Monday, July 16, 2012

Spain: massive spontaneous protests continue for 6th day

Virtually all public servants (who are like three million people) and many other angry citizens have starred the sixth day of protests across the state, with special focus in Madrid, where the large spontaneous illegal demonstrations have cut traffic lanes, marched to Congress[es] and been sometimes attacked by their "colleagues" of riot police only to be tolerated the next day.

There are quite many interesting things about these protests, notably that the unions and the left political movements are really going behind what the citizens themselves are spontaneously organizing using Twitter and social networks.

Jaca mutiny 1930
I mentioned on Friday that there was some growing unrest inside the police forces, including the militarized Guardia Civil. Today it has been known[es] that also circles of the armed forces are unhappy about how the cuts are being done (against their salaries and perks and not against the real waste). This kind of discontent in the military against a right-wing government has no precedent since the Jaca mutiny of 1930, which preluded the advent of the Second Republic a few months later.

It is difficult to think that the Spanish Army, a stronghold of chauvinism and conservatism, and specially an institution that is much disliked by the citizenry since time immemorial (at least since the pointless imperialist invasion of Northern Morocco a century ago), can lead anything. But it is nevertheless good to know that they are not a solid bloc backing the lackey government of Rajoy.

A more interesting move is a popular call to occupy Congress[es] on September 25. Although it's very possible that at the current rhythm of growing antagonism between a government that has lost all legitimacy few months after being elected and the people betrayed by them, something like a popular occupation of Congress or even the Government may happen well before September.

Tahrir is the word that comes to mind with all it implies (and let's not forget that it's Arabic for Freedom).

Some videos of some of the latest protests:



  1. I have been following events both in Spain and Greece ... I hope that the situation can be eased for the people as soon as possible. But I believe that the IMF and the ECB will not allow for this. Capitalism as we are seeing to one degree or another is in the hands of criminals that have combined with corrupt officials throughout Europe to bring us all to this. Now these self same people want the workers to pay back something we have not purchased, but are told we owe the banks billions Hmmmm it all sounds like a very big confidence trick.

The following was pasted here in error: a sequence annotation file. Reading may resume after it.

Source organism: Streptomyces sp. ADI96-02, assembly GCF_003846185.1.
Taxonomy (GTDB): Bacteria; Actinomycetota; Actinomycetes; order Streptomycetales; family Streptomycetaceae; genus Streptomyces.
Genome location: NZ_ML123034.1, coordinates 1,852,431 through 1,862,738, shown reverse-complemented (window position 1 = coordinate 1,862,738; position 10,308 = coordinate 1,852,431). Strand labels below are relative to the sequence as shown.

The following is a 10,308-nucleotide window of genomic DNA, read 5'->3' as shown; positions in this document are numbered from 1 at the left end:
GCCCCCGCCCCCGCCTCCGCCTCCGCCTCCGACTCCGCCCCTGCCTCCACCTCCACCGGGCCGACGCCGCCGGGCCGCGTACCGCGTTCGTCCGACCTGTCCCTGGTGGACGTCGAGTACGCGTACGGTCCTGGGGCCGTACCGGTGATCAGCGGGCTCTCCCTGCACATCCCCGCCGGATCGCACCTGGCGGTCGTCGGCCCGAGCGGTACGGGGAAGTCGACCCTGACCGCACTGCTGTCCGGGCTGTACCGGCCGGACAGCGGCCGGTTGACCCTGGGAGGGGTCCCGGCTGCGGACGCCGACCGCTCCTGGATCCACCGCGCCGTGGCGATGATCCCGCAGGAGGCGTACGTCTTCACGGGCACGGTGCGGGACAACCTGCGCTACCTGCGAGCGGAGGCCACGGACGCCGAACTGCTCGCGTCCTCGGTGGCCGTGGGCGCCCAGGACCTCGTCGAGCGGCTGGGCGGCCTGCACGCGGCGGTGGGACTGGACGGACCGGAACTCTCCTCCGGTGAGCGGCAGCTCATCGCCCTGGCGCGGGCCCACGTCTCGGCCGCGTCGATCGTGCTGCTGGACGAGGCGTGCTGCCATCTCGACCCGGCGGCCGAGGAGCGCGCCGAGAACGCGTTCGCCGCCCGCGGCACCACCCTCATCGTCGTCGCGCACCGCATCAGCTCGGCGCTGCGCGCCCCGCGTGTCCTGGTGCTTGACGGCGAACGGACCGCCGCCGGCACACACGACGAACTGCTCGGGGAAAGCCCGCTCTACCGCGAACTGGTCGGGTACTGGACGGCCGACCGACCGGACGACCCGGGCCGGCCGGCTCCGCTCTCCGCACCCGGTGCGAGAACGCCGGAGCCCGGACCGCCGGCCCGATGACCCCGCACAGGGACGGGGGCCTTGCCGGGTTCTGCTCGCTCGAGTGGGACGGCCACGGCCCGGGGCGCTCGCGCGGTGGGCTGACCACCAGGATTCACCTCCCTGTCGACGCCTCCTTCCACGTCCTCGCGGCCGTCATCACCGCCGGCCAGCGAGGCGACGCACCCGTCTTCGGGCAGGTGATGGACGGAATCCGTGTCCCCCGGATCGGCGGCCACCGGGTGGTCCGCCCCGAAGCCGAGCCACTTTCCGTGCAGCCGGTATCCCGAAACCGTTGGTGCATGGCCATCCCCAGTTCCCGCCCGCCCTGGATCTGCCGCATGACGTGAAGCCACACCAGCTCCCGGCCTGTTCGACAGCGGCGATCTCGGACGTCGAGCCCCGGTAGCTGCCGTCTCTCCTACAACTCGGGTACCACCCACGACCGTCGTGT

1. I am of the opinion that Spain is more like Ireland, while Italy would be more like Greece.

      Spain's debt was very low before the 2008 crash and was still below that of France or Germany until a few weeks ago, before the Bankia bail out. As in Ireland, the bad nationalization of the toxic banks is multiplying the debt problems. Both Ireland and Spain had the opportunity of being like Iceland (rejecting to bail out the banks 100% and only guarantee small depositors) but their governments chose to support the banks against the people at any cost.

      Instead the problems of Greece and Italy are strictly about the state's snowballing debt, coming from long ago.

      The main thing that Spain and Greece seem to have in common is that in both cases spontaneous popular reaction in the streets has been quite impressive. In the Greek case this is somewhat logical because Greece holds the most consolidated true left of Europe (even if atomized it was quite impressive, able to rage for days and confront elite police, never mind the thousands of social centers and such) but in the Spanish case, the sociology is not at all lefty with some honorable exceptions. Actually (with all the caveats of atomization of left-wing votes), the conservatives just rolled over in two successive elections, collecting 11 million votes.

      ... "it all sounds like a very big confidence trick".

      It is indeed: it's like the Goldman Sachs bailout (and the other TBTF in the USA): why can't they just fall and why has the state to be dismantled for the banks to collect those colorful coupons and electronic annotations they call "money"?

      Why can't the "investors" get their haircut or head-shave or whatever: it's their risks, right? Why all the imposed measures are directed against the citizens and not a single one against the wealthy or the political class, including the king? Why not to save from the Afghanistan deployment? Why does the European Central Bank (our central bank) print money to pay the bill, or at least part of it? Why can the ECB loan to banksters at 1% while states get their loans from those same banksters at usurary rates?

      Obviously because all is nothing but a pretext for class war from top to bottom, including some German imperialist bloodsucking (the DM-style Eurozone has clearly favored Germany, specially since the 2008 crisis hit).


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